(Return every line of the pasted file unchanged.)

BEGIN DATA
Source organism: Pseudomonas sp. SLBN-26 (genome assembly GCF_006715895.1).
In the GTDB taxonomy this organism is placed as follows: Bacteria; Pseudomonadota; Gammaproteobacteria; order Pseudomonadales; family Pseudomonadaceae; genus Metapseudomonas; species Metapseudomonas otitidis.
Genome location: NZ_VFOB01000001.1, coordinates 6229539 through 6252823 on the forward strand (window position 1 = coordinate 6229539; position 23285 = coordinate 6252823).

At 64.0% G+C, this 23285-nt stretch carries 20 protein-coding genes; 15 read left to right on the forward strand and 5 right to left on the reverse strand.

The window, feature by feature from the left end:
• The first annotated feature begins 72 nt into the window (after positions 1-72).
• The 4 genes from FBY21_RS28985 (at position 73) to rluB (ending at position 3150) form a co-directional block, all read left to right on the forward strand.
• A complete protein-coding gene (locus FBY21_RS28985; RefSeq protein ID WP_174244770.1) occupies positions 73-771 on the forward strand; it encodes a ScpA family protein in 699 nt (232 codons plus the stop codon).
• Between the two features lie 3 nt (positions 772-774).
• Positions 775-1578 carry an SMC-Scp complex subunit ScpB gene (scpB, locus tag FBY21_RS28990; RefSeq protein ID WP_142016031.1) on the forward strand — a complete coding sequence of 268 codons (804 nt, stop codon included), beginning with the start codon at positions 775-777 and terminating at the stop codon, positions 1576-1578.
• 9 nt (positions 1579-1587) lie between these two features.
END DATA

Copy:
Source organism: Pseudomonas sp. SLBN-26 (genome assembly GCF_006715895.1).
In the GTDB taxonomy this organism is placed as follows: Bacteria; Pseudomonadota; Gammaproteobacteria; order Pseudomonadales; family Pseudomonadaceae; genus Metapseudomonas; species Metapseudomonas otitidis.
Genome location: NZ_VFOB01000001.1, coordinates 6229539 through 6252823 on the forward strand (window position 1 = coordinate 6229539; position 23285 = coordinate 6252823).

At 64.0% G+C, this 23285-nt stretch carries 20 protein-coding genes; 15 read left to right on the forward strand and 5 right to left on the reverse strand.

The window, feature by feature from the left end:
• The first annotated feature begins 72 nt into the window (after positions 1-72).
• The 4 genes from FBY21_RS28985 (at position 73) to rluB (ending at position 3150) form a co-directional block, all read left to right on the forward strand.
• A complete protein-coding gene (locus FBY21_RS28985; RefSeq protein ID WP_174244770.1) occupies positions 73-771 on the forward strand; it encodes a ScpA family protein in 699 nt (232 codons plus the stop codon).
• Between the two features lie 3 nt (positions 772-774).
• Positions 775-1578 carry an SMC-Scp complex subunit ScpB gene (scpB, locus tag FBY21_RS28990; RefSeq protein ID WP_142016031.1) on the forward strand — a complete coding sequence of 268 codons (804 nt, stop codon included), beginning with the start codon at positions 775-777 and terminating at the stop codon, positions 1576-1578.
• 9 nt (positions 1579-1587) lie between these two features.